The undead live on through George Romero
By Martin A. Grove
LOS ANGELES (Hollywood Reporter) - The nice thing about summer moviegoing is there's no need to apologize for enjoying escapist entertainment.
Moviegoers will be turning up, for instance, for the guilty pleasure of watching George A. Romero's new zombie slaughter fest "Survival of the Dead," opening Friday in New York and L.A. via Magnolia Pictures.
It's Romero's sixth zombie film since he redefined the horror genre in 1968 with "Night of the Living Dead." While it might be hard to find moviegoers willing to admit a passion for the undead, Romero's success with "Dawn of the Dead" (1979), "Day of the Dead" (1985), "Land of the Dead" (2005) and "Diary of the Dead" (2007) certainly suggests somebody's been buying tickets.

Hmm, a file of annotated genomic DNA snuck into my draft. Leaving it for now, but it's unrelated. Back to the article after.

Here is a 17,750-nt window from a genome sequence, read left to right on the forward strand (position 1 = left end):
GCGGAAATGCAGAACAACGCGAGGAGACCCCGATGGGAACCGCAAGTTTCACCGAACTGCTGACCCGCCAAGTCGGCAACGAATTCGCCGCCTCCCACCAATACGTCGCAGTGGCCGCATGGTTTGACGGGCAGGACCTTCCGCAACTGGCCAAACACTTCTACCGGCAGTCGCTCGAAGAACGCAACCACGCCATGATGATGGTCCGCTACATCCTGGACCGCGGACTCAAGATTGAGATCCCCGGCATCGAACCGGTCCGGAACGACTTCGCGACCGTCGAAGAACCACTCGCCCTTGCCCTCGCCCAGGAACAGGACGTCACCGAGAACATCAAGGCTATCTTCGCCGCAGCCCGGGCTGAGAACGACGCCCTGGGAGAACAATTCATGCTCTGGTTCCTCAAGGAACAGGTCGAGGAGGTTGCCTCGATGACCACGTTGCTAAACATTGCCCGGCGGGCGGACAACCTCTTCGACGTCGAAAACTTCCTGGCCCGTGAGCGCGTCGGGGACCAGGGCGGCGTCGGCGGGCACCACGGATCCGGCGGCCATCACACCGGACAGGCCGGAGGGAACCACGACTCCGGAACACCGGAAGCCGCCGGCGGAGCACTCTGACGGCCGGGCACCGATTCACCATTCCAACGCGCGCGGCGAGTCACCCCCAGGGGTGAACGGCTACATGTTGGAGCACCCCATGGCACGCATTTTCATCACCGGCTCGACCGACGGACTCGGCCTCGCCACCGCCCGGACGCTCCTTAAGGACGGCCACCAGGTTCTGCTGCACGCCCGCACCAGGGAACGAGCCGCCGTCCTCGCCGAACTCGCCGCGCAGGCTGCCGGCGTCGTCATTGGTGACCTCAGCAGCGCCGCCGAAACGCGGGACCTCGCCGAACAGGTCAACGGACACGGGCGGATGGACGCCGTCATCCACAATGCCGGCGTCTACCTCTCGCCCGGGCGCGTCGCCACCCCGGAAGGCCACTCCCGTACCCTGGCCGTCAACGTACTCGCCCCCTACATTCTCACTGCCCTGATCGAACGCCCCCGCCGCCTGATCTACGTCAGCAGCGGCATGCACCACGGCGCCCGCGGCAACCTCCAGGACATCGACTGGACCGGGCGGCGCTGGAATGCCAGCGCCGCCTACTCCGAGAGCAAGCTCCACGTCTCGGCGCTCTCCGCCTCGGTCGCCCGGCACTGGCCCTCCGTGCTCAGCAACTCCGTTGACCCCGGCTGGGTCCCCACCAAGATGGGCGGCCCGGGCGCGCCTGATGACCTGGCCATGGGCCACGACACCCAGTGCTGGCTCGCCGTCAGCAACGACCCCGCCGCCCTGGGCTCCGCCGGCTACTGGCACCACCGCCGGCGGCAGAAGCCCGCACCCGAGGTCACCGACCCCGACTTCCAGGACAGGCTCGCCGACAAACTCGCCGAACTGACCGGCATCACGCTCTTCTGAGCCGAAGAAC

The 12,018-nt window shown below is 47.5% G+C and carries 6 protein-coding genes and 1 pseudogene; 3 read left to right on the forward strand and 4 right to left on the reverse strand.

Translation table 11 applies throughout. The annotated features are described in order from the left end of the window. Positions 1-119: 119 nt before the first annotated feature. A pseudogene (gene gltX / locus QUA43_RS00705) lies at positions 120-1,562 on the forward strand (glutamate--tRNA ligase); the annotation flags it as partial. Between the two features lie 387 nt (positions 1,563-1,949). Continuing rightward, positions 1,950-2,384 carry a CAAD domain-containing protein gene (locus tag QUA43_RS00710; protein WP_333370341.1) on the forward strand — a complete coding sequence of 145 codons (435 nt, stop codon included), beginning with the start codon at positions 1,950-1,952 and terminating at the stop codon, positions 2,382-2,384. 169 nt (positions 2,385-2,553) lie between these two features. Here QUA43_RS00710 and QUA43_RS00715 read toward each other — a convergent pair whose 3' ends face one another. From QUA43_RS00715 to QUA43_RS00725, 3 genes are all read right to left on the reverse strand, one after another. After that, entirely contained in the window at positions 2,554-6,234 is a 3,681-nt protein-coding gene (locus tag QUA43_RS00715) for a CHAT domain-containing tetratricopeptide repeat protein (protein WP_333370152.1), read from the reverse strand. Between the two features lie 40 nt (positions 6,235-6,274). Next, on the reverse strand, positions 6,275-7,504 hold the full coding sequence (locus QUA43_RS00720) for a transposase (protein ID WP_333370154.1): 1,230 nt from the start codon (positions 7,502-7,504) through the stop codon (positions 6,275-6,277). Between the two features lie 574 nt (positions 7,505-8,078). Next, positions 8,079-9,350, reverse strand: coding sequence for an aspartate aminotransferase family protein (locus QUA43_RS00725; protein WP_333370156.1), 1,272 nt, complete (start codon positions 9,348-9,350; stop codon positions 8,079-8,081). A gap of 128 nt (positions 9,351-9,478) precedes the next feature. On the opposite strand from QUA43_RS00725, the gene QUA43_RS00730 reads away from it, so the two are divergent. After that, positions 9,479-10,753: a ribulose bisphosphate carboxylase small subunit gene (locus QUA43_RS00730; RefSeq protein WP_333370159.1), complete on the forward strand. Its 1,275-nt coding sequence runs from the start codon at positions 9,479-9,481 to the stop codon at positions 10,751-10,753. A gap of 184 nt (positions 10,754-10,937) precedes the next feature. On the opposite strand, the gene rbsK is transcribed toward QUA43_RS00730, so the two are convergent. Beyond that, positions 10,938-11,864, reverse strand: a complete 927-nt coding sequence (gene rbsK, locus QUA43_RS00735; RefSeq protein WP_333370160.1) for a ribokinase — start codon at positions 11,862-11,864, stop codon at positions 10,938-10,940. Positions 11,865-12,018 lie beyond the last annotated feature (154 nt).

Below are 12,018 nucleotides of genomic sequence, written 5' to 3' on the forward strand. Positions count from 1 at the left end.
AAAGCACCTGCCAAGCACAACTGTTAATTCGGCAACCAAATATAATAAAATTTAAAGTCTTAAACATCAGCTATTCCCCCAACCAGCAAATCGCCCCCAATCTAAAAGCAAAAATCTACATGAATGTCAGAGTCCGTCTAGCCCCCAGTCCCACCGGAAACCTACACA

"When we made the first one I never thought I'd still be around doing these, but that's the way it goes," Romero said.
Although Romero's regarded as the father of zombie movies, he never used the term in "Night."
"I called them 'flesh eaters' or 'ghouls,'" he recalled.
So who came up with the name zombies? "I think the French did," he replied, adding he believes the magazine Cahiers du Cinema was the first to refer to them as zombies.
In any case, by the time Romero made "Dawn of the Dead," the word zombies had caught on and that's what he called them. Continued...